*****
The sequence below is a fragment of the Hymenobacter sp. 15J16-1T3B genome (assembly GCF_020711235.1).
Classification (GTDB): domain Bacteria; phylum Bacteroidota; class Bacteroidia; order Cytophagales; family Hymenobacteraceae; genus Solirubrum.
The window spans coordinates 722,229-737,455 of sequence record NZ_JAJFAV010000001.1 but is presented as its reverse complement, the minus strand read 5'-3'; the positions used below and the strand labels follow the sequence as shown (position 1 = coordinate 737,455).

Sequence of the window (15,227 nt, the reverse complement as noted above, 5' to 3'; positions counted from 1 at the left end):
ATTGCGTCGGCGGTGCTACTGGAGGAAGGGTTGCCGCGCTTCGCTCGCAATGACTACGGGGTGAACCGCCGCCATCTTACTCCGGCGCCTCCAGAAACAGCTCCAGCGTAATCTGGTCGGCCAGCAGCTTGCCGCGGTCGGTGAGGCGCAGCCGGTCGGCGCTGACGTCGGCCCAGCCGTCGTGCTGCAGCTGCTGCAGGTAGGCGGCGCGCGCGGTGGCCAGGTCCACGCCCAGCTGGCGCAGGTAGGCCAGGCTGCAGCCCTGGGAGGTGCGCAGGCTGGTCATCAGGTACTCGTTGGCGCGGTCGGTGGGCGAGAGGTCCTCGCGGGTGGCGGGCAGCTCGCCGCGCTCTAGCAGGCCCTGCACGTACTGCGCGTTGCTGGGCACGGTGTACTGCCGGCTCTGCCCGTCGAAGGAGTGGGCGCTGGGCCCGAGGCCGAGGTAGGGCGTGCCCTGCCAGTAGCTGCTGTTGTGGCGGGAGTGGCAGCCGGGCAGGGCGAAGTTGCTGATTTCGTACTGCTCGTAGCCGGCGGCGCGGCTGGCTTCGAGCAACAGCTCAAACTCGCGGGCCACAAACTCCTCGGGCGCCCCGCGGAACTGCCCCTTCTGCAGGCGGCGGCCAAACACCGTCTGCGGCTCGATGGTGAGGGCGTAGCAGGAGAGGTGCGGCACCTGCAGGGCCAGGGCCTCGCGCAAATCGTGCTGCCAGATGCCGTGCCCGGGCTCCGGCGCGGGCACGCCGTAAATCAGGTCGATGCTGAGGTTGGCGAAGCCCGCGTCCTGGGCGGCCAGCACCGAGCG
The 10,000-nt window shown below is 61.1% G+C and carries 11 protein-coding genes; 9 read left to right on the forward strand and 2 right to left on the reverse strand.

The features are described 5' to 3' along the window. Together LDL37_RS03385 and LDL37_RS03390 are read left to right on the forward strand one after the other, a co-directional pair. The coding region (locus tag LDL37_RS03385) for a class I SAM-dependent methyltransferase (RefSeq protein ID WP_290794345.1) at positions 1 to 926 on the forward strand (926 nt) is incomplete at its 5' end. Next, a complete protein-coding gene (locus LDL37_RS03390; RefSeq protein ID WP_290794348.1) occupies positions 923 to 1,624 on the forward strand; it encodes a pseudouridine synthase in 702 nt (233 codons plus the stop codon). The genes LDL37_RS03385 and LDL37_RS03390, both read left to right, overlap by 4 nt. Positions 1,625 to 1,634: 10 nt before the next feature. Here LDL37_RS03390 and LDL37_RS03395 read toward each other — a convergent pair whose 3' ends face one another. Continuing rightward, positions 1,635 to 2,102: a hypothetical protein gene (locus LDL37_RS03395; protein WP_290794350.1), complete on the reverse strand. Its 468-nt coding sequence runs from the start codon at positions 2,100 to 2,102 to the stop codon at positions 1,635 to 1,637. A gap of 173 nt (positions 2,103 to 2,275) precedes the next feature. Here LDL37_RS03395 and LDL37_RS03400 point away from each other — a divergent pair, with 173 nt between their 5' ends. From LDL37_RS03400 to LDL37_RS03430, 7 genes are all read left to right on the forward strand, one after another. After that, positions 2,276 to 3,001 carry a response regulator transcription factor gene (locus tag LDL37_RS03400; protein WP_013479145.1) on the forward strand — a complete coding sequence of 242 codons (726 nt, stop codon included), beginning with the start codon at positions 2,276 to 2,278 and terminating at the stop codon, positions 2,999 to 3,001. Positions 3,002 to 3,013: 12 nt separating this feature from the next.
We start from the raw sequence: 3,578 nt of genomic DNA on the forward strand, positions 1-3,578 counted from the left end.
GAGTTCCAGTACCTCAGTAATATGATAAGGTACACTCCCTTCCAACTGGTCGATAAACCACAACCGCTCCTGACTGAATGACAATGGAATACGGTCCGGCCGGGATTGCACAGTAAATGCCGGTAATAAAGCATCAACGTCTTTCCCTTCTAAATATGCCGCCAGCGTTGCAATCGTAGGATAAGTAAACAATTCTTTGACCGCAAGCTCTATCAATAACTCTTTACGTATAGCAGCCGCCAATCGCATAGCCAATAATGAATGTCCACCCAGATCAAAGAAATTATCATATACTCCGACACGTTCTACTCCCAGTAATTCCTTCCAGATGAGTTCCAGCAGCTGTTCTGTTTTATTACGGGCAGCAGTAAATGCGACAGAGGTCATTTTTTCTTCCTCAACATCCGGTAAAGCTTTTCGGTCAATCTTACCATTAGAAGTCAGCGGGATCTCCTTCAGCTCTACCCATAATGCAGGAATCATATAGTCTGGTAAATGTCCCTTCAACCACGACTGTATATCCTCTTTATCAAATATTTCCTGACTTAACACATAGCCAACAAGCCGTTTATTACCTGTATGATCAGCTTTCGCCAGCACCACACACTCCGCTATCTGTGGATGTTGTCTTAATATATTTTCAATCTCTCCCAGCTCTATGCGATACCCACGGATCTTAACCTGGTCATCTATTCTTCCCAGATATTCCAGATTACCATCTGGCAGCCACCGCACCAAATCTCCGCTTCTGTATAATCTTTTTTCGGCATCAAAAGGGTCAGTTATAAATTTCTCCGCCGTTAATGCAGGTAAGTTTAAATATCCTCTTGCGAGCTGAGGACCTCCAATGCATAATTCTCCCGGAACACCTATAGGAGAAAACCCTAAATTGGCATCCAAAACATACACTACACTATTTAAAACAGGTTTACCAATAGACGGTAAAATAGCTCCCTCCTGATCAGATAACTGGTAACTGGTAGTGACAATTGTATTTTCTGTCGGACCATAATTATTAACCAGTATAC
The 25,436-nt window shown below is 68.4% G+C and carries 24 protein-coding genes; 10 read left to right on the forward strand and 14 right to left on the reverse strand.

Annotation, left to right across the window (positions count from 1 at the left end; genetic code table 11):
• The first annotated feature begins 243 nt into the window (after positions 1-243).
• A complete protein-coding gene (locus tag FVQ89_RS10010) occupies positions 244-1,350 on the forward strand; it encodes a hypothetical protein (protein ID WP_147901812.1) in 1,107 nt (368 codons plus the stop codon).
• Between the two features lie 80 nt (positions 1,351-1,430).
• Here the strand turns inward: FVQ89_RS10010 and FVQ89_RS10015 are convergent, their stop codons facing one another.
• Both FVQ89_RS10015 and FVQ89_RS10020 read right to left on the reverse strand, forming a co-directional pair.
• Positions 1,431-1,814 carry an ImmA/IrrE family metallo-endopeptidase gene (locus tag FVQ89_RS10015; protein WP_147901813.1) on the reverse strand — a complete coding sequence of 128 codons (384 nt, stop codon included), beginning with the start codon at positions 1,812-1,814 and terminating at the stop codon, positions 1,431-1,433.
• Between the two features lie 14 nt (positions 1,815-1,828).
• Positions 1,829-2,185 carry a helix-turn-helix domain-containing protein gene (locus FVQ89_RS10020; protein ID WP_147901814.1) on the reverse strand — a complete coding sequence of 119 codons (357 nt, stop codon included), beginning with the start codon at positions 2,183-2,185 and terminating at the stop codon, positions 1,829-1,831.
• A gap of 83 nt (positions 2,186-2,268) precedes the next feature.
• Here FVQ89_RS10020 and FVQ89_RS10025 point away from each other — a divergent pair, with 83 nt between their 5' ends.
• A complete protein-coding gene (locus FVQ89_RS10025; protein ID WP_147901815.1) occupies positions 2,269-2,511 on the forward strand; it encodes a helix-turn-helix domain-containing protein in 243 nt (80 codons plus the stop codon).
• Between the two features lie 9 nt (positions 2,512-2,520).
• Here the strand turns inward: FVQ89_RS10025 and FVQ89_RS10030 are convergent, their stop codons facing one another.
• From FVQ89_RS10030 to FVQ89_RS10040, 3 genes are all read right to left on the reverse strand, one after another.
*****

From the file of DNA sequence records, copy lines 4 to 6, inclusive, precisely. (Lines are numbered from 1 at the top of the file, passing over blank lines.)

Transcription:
Sequence of the window (15,227 nt, the reverse complement as noted above, 5' to 3'; positions counted from 1 at the left end):
ATTGCGTCGGCGGTGCTACTGGAGGAAGGGTTGCCGCGCTTCGCTCGCAATGACTACGGGGTGAACCGCCGCCATCTTACTCCGGCGCCTCCAGAAACAGCTCCAGCGTAATCTGGTCGGCCAGCAGCTTGCCGCGGTCGGTGAGGCGCAGCCGGTCGGCGCTGACGTCGGCCCAGCCGTCGTGCTGCAGCTGCTGCAGGTAGGCGGCGCGCGCGGTGGCCAGGTCCACGCCCAGCTGGCGCAGGTAGGCCAGGCTGCAGCCCTGGGAGGTGCGCAGGCTGGTCATCAGGTACTCGTTGGCGCGGTCGGTGGGCGAGAGGTCCTCGCGGGTGGCGGGCAGCTCGCCGCGCTCTAGCAGGCCCTGCACGTACTGCGCGTTGCTGGGCACGGTGTACTGCCGGCTCTGCCCGTCGAAGGAGTGGGCGCTGGGCCCGAGGCCGAGGTAGGGCGTGCCCTGCCAGTAGCTGCTGTTGTGGCGGGAGTGGCAGCCGGGCAGGGCGAAGTTGCTGATTTCGTACTGCTCGTAGCCGGCGGCGCGGCTGGCTTCGAGCAACAGCTCAAACTCGCGGGCCACAAACTCCTCGGGCGCCCCGCGGAACTGCCCCTTCTGCAGGCGGCGGCCAAACACCGTCTGCGGCTCGATGGTGAGGGCGTAGCAGGAGAGGTGCGGCACCTGCAGGGCCAGGGCCTCGCGCAAATCGTGCTGCCAGATGCCGTGCCCGGGCTCCGGCGCGGGCACGCCGTAAATCAGGTCGATGCTGAGGTTGGCGAAGCCCGCGTCCTGGGCGGCCAGCACCGAGCG
The 10,000-nt window shown below is 61.1% G+C and carries 11 protein-coding genes; 9 read left to right on the forward strand and 2 right to left on the reverse strand.